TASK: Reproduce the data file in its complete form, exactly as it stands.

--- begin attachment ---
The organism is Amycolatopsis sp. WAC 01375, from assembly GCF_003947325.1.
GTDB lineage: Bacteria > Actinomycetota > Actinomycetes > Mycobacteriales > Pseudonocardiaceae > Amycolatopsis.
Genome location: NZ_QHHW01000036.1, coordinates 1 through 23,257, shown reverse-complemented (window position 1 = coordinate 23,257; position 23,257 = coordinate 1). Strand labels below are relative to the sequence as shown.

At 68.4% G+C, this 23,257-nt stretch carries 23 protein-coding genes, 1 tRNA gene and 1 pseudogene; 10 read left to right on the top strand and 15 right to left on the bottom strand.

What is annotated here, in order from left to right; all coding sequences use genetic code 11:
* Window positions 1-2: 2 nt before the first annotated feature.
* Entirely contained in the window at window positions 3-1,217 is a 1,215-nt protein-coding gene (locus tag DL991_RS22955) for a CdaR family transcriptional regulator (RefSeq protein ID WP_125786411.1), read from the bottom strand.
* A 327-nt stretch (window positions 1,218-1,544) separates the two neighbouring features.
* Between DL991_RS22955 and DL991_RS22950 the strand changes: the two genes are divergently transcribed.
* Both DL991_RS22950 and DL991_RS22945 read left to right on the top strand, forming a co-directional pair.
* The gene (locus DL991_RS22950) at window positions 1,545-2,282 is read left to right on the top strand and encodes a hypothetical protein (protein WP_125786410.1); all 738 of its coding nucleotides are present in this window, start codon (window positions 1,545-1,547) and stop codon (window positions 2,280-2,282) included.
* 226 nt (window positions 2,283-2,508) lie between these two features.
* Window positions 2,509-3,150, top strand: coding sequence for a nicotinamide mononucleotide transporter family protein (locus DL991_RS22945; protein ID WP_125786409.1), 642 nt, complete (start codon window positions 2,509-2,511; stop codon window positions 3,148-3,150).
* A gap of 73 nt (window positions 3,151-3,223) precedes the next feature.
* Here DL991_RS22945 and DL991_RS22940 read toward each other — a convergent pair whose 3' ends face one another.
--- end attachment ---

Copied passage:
The organism is Amycolatopsis sp. WAC 01375, from assembly GCF_003947325.1.
GTDB lineage: Bacteria > Actinomycetota > Actinomycetes > Mycobacteriales > Pseudonocardiaceae > Amycolatopsis.
Genome location: NZ_QHHW01000036.1, coordinates 1 through 23,257, shown reverse-complemented (window position 1 = coordinate 23,257; position 23,257 = coordinate 1). Strand labels below are relative to the sequence as shown.

At 68.4% G+C, this 23,257-nt stretch carries 23 protein-coding genes, 1 tRNA gene and 1 pseudogene; 10 read left to right on the top strand and 15 right to left on the bottom strand.

What is annotated here, in order from left to right; all coding sequences use genetic code 11:
* Window positions 1-2: 2 nt before the first annotated feature.
* Entirely contained in the window at window positions 3-1,217 is a 1,215-nt protein-coding gene (locus tag DL991_RS22955) for a CdaR family transcriptional regulator (RefSeq protein ID WP_125786411.1), read from the bottom strand.
* A 327-nt stretch (window positions 1,218-1,544) separates the two neighbouring features.
* Between DL991_RS22955 and DL991_RS22950 the strand changes: the two genes are divergently transcribed.
* Both DL991_RS22950 and DL991_RS22945 read left to right on the top strand, forming a co-directional pair.
* The gene (locus DL991_RS22950) at window positions 1,545-2,282 is read left to right on the top strand and encodes a hypothetical protein (protein WP_125786410.1); all 738 of its coding nucleotides are present in this window, start codon (window positions 1,545-1,547) and stop codon (window positions 2,280-2,282) included.
* 226 nt (window positions 2,283-2,508) lie between these two features.
* Window positions 2,509-3,150, top strand: coding sequence for a nicotinamide mononucleotide transporter family protein (locus DL991_RS22945; protein ID WP_125786409.1), 642 nt, complete (start codon window positions 2,509-2,511; stop codon window positions 3,148-3,150).
* A gap of 73 nt (window positions 3,151-3,223) precedes the next feature.
* Here DL991_RS22945 and DL991_RS22940 read toward each other — a convergent pair whose 3' ends face one another.